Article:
Thursday, November 25, 2010

Freeman Dyson & the Hubris of Humankind

I read this article with great interest, as I'd known of Dyson's skeptical attitude towards global climate change (or more accurately called, I think, "global weirding"), and I know of his genius. This article tries to make sense of his position. The header sets the tone of the article:

In the range of his genius, Freeman Dyson is heir to Einstein--a visionary who has reshaped thinking in fields from math to astrophysics o medicine, and who has conceived nuclear-propelled spaceships designed to transport human colonists to distant planets. And yet on the matter of global warming he is, as an outspoken skeptic dead wrong: wrong on the facts, wrong on the science. How could someone as smart as Dyson be so dumb about the environment? The answer lies in his almost religious faith in the power of man and science to bring nature to heel.

The author, Kenneth Brower, I might add, knows Dyson and has obvious admiration and appreciation of Dysons's skills and merits. This is not a hatchet job, but a carefully considered assessment of Dyson's peculiar attitude. In the end, Brower believes that Dyson is (almost literally) a man of the cosmos, and not a mere terrestrial being.

However, the article really caught my attention because, like my comments on Matt Ridley's The Rational Optimist, I'm skeptical of humankind's ability to tame Nature. In this perspective, I am a skeptic and conservative. I'm conservative in the Burkean sense, except that I'm less skeptical about social change than I am about environmental change (or better yet, I see social change as a species of environmental change). Burke didn't have to address the huge environmental changes that industrialization has wrought since his lifetime. To compare to a more contemporary figure, as far as the environment is concerned, I side more with the perspective of Nassim Taleb, who, I believe, shares a very cautious attitude toward the environment, as well as toward financial and economic systems. Also, Thomas Homer-Dixon has also written about what could be our Ingenuity Gap. As Brower writes, we have lots of technological schemes to address global climate change, and they're very pie-in-the-sky (or something in the sky or the ocean, etc.). We don't even have a public that thinks we have a problem, whether caused by humans or not.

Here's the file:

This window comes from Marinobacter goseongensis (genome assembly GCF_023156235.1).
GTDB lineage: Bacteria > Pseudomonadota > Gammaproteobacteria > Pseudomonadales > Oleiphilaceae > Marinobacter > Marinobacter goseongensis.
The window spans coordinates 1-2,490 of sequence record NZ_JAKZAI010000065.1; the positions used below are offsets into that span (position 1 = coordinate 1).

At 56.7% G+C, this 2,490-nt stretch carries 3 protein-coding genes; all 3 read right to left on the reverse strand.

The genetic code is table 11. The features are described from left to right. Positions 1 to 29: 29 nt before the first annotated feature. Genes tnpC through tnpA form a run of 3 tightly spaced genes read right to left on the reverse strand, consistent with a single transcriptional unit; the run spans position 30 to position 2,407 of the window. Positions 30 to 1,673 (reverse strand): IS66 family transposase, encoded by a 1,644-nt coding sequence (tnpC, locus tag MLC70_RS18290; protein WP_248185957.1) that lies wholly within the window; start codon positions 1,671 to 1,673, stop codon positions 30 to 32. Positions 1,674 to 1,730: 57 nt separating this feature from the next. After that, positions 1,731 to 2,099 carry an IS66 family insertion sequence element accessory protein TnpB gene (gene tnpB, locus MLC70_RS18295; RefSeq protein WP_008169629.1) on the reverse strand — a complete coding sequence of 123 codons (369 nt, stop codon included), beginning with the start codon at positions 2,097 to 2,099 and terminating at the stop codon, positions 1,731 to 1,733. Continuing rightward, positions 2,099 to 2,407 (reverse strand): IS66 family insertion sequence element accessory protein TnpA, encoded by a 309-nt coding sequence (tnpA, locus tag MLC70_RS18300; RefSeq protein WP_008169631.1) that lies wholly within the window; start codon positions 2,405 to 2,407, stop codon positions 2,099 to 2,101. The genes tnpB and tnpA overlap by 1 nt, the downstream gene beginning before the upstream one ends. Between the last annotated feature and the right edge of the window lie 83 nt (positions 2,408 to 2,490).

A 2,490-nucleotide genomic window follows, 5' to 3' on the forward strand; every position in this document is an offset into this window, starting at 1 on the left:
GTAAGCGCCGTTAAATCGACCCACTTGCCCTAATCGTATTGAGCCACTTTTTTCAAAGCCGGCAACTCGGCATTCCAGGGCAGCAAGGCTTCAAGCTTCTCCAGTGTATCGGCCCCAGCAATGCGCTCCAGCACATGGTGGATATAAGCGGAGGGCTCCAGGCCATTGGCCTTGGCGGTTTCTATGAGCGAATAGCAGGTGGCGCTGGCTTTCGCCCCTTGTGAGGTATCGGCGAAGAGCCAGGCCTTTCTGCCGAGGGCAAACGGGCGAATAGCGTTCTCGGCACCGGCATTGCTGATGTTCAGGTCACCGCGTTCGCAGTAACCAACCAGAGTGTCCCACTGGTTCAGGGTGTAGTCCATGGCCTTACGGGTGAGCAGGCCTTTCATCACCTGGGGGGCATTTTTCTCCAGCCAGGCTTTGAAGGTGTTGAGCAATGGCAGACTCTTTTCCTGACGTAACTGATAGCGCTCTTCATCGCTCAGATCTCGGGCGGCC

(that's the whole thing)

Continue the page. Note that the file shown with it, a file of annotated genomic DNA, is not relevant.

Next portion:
This leads to my last thought: reading Morris's Why the West Rules--For Now, which goes back to the earliest humans, we have survived, but it often seems we did so despite ourselves. Since I'm listening to a Jack Kornfield recording currently, speaking of the Buddhist perspective of innate goodness, I want to believe that, and I do believe we have some grounds for this perspective. However, I also have my inner Calvinist (hey, my dad was a Presbyterian!). Frankly, the weight of the evidence is against us. Take Exhibit A, Dyson, a genius of incredible stature, seems really out to lunch on this crucial issue. If he's out to lunch, where are we mortals? Well, perhaps something less than genius intelligence--or a different array of multiple intelligences--is rather a good thing. Anyway, we fiddle while Earth burns. Are we the Nero species? How on earth (pun intended) can we change this? Advice welcome.

Ian Ayres: Short Attention Spans?

I found this an interesting blog post. I'd listened to his book Super Crunchers!, and he teaches what is probably the best law school currently in the U.S. Anyway, I do wonder about the electronic phenomena and how it may affect our ability to concentrate and focus. I know, I know, here I am making a short blog post, and I certainly read them. But still, we do have to be careful. Remember: you crap-detector must be on 24-7. Anyway, this post and the couple of others that he cites to are very thought provoking.

Check out this related post, and this one.

More Stephen Walt on American Foreign Policy: Too Much Security or Too Much Insecurity

Stephen Walt furthers an argument that I posted about the other day. He responds to a very thoughtful comment in The Economist that addresses neocon ideas (or as the article puts it, "magical thinking")about national security. The Economist article is very thoughtful as well. Walt says that they both have a point: we are too secure, but not nearly as secure as we think we are. I'd say our weaknesses aren't military, they're perceptual and long-term. If you follow foreign policy, these posts are very pertinent to things like the START treaty and Afghanistan.